basin and/or the more eastern Great Lakes region during a pre-Illinois Episode glaciation (Willman and Frye 1970). Various glacial deposits from both episodes have been reported by MacClintock (1929), McKay (1979), and Phillips (2004) in this region. Glacial ice did not reach the study area during the Wisconsin Episode; however, glacial meltwater streams from the upper Mississippi River drainage basin deposited outwash throughout the middle Mississippi River valley. This outwash was the source of the loess deposits (windblown silt) that blanket uplands in southwestern Illinois. During the Illinois and pre-Illinois Episodes, outwash was regionally deposited in the ancestral valleys of Silver Creek (Phillips 2004) and the Kaskaskia River (Grimley 2008), both of which drained to the south and southwest. In response to Mississippi River aggradation, large slackwater lakes formed in many tributary valleys, including glacial Lake Kaskaskia (late Wisconsin Episode) in the present-day Kaskaskia River valley (Shaw 1921, Willman and Frye 1970) and similar slackwater lakes that formed during earlier glaciations. During interglacial (Yarmouth and Sangamon Episodes) as well as postglacial periods, the Kaskaskia River and its tributaries were incised in response to periods of downcutting of the Mississippi River (Curry and Grimley 2006). Thus, the Kaskaskia River valley has experienced a succession of cut-and-fill sequences over approximately the last 500,000 years. The lower Kaskaskia River valley is also the site of numerous archeological sites (Conrad 1966).
The surficial geology map is based in part upon soil parent material data (Wallace 1978, Natural Resources Conservation Service 1999), supplemented by data from outcrop studies, stratigraphic test holes obtained for this STATEMAP project, engineering borings from the Illinois Department of Transportation (IDOT) and the St. Clair County Highway Department, coal test borings, and water-well records. Map contacts were also adjusted according to the surface topography, geomorphology, and observed landform-sediment associations.
Localities of important data used for the surficial geology map, cross sections, or landform-sediment associations are shown on the map. All outcrops and stratigraphic test holes are shown on the surficial map, as well as key engineering and water-well borings with confirmed locations. Coal and oil and gas type borings are shown only where utilized for cross sections. The locations of many water wells and coal borings were verified by plat books, permit maps, and/or field confirmations (for water wells only). Many data in this quadrangle are not shown due to poor descriptions of surficial materials or unconfirmed locations. Further information on all data shown, as well as other data, is available from the ISGS Geological Records Unit. Data can be identified based on their labeled county number (5-digit portion of the 12-digit API number).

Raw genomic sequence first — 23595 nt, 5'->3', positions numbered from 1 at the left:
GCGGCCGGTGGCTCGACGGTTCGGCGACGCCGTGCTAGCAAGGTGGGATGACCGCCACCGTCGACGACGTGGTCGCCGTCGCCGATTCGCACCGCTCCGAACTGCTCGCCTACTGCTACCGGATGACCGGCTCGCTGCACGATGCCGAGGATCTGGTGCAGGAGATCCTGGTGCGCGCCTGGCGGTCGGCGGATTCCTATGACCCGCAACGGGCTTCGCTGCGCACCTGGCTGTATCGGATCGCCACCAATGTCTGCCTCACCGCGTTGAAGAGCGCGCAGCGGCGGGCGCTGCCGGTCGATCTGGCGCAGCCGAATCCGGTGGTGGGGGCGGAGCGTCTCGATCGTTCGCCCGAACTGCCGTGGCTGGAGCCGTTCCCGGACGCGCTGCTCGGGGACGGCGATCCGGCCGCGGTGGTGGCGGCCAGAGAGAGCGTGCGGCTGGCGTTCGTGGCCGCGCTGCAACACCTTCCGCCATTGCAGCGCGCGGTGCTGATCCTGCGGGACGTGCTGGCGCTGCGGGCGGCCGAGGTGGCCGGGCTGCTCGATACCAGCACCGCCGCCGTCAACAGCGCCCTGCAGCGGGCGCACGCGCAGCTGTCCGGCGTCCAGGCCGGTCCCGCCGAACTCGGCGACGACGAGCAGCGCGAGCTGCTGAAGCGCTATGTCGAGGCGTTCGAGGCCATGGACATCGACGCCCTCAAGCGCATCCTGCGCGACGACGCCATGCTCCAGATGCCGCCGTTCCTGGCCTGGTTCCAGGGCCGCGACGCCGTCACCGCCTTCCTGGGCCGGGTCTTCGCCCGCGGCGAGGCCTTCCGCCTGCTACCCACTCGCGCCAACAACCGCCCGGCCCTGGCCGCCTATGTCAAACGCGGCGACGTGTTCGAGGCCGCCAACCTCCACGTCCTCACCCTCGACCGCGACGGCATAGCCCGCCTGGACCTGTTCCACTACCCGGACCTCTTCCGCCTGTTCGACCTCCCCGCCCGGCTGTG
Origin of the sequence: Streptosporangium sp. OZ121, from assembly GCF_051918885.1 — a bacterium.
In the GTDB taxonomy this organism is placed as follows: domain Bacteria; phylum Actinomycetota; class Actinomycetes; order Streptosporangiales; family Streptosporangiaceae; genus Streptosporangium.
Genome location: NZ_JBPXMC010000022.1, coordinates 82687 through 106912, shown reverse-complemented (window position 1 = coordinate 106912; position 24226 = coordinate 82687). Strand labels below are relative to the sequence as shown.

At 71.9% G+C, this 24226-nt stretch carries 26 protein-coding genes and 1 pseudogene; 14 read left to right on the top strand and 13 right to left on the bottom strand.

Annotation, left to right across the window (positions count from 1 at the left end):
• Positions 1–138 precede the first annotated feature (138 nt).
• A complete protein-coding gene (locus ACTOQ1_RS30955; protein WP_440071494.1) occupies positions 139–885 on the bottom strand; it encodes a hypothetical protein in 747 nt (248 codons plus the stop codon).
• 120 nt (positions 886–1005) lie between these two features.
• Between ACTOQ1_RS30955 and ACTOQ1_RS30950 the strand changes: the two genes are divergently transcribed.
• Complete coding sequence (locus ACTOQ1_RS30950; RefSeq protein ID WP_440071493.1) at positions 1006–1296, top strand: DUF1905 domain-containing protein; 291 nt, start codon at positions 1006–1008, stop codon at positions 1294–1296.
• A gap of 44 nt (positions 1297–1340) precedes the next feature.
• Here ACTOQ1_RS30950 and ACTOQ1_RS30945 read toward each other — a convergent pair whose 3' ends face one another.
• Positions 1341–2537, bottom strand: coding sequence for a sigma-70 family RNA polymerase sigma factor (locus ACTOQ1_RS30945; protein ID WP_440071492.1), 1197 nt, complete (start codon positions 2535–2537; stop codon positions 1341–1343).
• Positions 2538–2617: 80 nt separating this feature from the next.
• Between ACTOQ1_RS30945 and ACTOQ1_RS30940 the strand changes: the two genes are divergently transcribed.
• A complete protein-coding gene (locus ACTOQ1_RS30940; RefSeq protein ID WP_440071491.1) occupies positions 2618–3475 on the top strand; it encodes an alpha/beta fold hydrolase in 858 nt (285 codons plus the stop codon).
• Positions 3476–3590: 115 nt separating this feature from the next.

The cross sections portray unconsolidated deposits as would be seen in a vertical slice through the earth down to bedrock (vertically exaggerated 20 times). The lines of cross section are indicated on the surficial map. Data used for subsurface unit contacts (in approximate order of quality) are from studied outcrops, stratigraphic test holes, engineering boring records, water-well records, coal test borings, and oil-well records. Units less than 5 feet in maximum thickness are not shown on the cross sections. Dashed contacts are used to indicate where data are less reliable or are not present. The full extent of wells that penetrate deeply into bedrock is not shown.
Bedrock Topography Map
Maps of bedrock topography (fig. 2) and drift thickness (fig. 3) are based on data from which a reliable bedrock elevation could be determined (fig. 2). Data within about a mile of the map were also utilized (not shown). A total of 339 data locations were used, including 2 outcrops, 8 stratigraphic tests, 22 engineering borings, 42 water-well borings, 131 coal borings, 44 oil and gas test borings, and 90 other borings. The bedrock surface was modeled utilizing a “Topo to Raster” program in ArcMap 9.2 (ESRI). This program incorporated a combination of three information types: (1) the 339 data points coded with bedrock top elevations, (2) digitized contour lines coded with bedrock top elevations (from outcrops and soil survey observations), and (3) digitized “streams” (ArcMap term) that forced the bedrock surface model to conform to a typical stream drainage network, guided by geological insights.
Drift Thickness Map
A drift thickness map (fig. 3) was created by subtracting the bedrock topography digital elevation model (DEM) from a land surface DEM, both with a 30-m cell size. Areas shown to have a drift thickness less than zero were reevaluated and modified through use of additional “streams,” artificial points, or reinterpretations of original data. Multiple iterations of this process were repeated until reasonable bedrock surface and drift thickness maps were obtained, reflecting our visualized model of bedrock surface and land surface topographic relationships. For the final bedrock topography map, any bedrock elevations higher than the surface DEM were replaced with the value of the surface DEM, so that the final calculated drift thickness map does not have values less than zero.
The surficial deposits can be divided into four landform-sediment associations: (1) bedrock-controlled uplands in the central portion of quadrangle, with a thin cover of glacial and windblown (loess) sediment; (2) isolated upland ridges and knolls, sporadically distributed, containing ice-contact sediment and capped with loess; (3) broad terraces and tributary valleys (primarily Doza and Mud Creek valleys),
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